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The History Portal

Herodotus (c. 484 BC – c. 425 BC), often considered the "father of history"

History (from Greek ἱστορία, historia, meaning 'inquiry; knowledge acquired by investigation') is the past as it is described in written documents, and the study thereof. Events occurring before written records are considered prehistory. "History" is an umbrella term that relates to past events as well as the memory, discovery, collection, organization, presentation, and interpretation of information about these events. Scholars who write about history are called historians.

History also includes the academic discipline which uses a narrative to examine and analyse a sequence of past events, and objectively determine the patterns of cause and effect that determine them. Historians sometimes debate the nature of history and its usefulness by discussing the study of the discipline as an end in itself and as a way of providing "perspective" on the problems of the present.

Stories common to a particular culture, but not supported by external sources (such as the tales surrounding King Arthur), are usually classified as cultural heritage or legends, because they do not show the "disinterested investigation" required of the discipline of history. Herodotus, a 5th-century BC Greek historian is often considered within the Western tradition to be the "father of history", or by some the "father of lies", and, along with his contemporary Thucydides, helped form the foundations for the modern study of human history. Their works continue to be read today, and the gap between the culture-focused Herodotus and the military-focused Thucydides remains a point of contention or approach in modern historical writing. In East Asia, a state chronicle, the Spring and Autumn Annals, was known to be compiled from as early as 722 BC although only 2nd-century BC texts have survived.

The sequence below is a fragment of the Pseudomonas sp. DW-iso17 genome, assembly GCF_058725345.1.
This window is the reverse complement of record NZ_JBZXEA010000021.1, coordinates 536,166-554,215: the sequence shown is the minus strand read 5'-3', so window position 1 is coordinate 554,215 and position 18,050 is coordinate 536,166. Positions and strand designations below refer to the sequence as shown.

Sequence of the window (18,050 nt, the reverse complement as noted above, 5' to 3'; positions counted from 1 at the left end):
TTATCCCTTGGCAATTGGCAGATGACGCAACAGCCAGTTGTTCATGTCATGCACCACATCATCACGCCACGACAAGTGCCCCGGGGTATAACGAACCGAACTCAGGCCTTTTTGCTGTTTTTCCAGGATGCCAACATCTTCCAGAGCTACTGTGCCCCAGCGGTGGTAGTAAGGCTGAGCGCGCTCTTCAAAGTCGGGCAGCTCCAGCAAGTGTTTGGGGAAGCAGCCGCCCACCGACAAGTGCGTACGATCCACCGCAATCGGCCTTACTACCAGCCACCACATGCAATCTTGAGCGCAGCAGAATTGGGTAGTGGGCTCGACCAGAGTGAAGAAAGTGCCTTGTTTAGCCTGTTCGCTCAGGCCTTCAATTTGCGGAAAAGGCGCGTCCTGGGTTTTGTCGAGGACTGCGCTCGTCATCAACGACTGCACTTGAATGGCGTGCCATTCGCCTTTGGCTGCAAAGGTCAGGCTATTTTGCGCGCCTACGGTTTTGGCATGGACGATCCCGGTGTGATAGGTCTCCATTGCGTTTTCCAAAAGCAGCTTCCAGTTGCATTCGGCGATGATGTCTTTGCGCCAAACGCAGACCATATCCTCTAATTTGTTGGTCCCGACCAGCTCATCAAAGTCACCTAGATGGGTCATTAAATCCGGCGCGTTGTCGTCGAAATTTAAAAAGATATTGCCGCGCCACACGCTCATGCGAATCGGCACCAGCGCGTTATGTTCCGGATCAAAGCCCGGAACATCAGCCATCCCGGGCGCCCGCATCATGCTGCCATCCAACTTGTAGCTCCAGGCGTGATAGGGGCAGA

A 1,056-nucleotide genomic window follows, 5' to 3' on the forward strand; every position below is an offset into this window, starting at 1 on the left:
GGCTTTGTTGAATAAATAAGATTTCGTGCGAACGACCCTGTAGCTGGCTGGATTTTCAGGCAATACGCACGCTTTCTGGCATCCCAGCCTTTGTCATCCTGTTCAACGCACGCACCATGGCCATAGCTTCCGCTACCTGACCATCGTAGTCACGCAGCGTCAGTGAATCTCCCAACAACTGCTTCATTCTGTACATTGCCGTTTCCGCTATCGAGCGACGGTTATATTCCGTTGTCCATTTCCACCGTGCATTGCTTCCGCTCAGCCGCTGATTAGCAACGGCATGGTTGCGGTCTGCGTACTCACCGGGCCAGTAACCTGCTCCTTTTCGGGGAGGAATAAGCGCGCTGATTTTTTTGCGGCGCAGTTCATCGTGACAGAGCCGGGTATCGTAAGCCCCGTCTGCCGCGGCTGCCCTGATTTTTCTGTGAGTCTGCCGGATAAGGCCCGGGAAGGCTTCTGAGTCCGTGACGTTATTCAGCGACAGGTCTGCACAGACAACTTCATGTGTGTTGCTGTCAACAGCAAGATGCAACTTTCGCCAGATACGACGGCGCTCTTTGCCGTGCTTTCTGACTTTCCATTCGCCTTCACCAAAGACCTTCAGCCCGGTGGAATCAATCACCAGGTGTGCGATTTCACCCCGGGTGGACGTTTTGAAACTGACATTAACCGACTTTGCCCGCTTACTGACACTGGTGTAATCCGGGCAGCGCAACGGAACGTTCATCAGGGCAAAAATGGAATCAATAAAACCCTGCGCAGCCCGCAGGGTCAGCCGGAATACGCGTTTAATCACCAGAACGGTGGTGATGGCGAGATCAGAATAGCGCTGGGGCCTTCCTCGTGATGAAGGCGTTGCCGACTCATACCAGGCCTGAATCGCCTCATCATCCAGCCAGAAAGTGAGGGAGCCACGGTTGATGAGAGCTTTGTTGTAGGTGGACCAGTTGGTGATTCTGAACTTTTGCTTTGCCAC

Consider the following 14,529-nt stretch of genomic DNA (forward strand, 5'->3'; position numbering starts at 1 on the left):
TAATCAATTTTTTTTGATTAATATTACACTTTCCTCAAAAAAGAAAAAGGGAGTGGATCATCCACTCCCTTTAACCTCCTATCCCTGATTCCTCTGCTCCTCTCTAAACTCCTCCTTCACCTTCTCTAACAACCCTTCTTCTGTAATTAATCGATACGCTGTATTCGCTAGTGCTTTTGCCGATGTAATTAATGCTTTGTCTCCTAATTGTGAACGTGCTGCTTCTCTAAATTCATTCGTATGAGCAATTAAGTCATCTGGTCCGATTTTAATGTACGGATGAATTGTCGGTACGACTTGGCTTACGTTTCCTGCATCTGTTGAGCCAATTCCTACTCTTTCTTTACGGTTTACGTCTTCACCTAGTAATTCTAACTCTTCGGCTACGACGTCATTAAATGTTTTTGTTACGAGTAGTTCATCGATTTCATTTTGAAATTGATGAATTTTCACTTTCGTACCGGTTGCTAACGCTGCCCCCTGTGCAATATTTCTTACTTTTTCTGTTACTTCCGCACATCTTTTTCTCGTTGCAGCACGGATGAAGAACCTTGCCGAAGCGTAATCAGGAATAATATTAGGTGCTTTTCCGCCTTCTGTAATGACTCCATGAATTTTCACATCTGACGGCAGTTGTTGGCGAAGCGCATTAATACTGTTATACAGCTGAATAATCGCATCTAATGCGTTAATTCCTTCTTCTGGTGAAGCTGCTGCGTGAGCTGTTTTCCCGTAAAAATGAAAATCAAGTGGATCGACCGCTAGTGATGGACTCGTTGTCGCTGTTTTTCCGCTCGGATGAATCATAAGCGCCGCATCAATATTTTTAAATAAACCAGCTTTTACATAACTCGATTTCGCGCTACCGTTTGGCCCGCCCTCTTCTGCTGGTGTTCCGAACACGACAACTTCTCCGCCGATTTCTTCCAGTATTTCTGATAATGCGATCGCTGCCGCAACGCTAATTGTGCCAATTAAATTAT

Ancient influences have helped spawn variant interpretations of the nature of history which have evolved over the centuries and continue to change today. The modern study of history is wide-ranging, and includes the study of specific regions and the study of certain topical or thematical elements of historical investigation. Often history is taught as part of primary and secondary education, and the academic study of history is a major discipline in university studies.